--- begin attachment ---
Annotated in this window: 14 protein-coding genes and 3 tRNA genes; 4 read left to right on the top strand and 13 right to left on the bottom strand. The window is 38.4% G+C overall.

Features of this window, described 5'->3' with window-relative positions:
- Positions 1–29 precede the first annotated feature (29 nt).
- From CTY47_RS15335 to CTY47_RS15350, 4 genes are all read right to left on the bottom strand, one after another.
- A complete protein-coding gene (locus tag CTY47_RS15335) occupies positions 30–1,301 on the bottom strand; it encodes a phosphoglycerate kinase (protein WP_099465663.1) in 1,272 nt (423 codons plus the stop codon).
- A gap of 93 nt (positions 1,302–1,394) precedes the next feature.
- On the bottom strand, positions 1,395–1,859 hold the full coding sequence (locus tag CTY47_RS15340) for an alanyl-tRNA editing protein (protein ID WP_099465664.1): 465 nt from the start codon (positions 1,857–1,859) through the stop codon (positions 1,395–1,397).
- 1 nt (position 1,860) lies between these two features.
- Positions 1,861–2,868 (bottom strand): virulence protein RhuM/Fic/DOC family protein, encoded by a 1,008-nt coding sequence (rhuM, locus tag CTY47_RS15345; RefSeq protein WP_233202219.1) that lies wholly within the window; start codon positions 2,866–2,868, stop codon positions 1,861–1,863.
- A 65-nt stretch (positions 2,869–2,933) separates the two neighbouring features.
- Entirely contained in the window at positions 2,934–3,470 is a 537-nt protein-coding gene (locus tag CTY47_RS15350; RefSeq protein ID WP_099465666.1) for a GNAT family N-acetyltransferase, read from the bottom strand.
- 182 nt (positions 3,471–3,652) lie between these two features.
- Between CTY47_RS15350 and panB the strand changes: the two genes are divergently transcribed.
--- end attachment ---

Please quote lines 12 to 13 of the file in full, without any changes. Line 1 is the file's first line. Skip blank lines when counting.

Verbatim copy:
- 182 nt (positions 3,471–3,652) lie between these two features.
- Between CTY47_RS15350 and panB the strand changes: the two genes are divergently transcribed.